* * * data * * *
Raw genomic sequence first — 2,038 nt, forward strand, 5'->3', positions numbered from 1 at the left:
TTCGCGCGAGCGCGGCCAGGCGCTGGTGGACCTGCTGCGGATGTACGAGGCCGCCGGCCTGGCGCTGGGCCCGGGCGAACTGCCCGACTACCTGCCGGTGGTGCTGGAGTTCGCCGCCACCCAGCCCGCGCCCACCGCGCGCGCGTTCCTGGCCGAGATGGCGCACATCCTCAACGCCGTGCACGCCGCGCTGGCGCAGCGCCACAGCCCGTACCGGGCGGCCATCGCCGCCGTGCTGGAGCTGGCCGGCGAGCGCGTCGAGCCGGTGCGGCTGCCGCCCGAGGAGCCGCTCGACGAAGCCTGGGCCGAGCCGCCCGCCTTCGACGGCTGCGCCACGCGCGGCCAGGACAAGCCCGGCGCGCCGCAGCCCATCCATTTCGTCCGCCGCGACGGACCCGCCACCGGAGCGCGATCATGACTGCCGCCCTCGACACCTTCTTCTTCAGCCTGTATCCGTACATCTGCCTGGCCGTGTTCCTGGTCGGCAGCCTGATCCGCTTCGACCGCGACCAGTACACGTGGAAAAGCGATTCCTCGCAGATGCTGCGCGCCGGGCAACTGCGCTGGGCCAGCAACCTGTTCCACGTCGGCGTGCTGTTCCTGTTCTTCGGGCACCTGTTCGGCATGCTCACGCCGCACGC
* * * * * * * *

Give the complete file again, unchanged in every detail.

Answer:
Raw genomic sequence first — 2,038 nt, forward strand, 5'->3', positions numbered from 1 at the left:
TTCGCGCGAGCGCGGCCAGGCGCTGGTGGACCTGCTGCGGATGTACGAGGCCGCCGGCCTGGCGCTGGGCCCGGGCGAACTGCCCGACTACCTGCCGGTGGTGCTGGAGTTCGCCGCCACCCAGCCCGCGCCCACCGCGCGCGCGTTCCTGGCCGAGATGGCGCACATCCTCAACGCCGTGCACGCCGCGCTGGCGCAGCGCCACAGCCCGTACCGGGCGGCCATCGCCGCCGTGCTGGAGCTGGCCGGCGAGCGCGTCGAGCCGGTGCGGCTGCCGCCCGAGGAGCCGCTCGACGAAGCCTGGGCCGAGCCGCCCGCCTTCGACGGCTGCGCCACGCGCGGCCAGGACAAGCCCGGCGCGCCGCAGCCCATCCATTTCGTCCGCCGCGACGGACCCGCCACCGGAGCGCGATCATGACTGCCGCCCTCGACACCTTCTTCTTCAGCCTGTATCCGTACATCTGCCTGGCCGTGTTCCTGGTCGGCAGCCTGATCCGCTTCGACCGCGACCAGTACACGTGGAAAAGCGATTCCTCGCAGATGCTGCGCGCCGGGCAACTGCGCTGGGCCAGCAACCTGTTCCACGTCGGCGTGCTGTTCCTGTTCTTCGGGCACCTGTTCGGCATGCTCACGCCGCACGC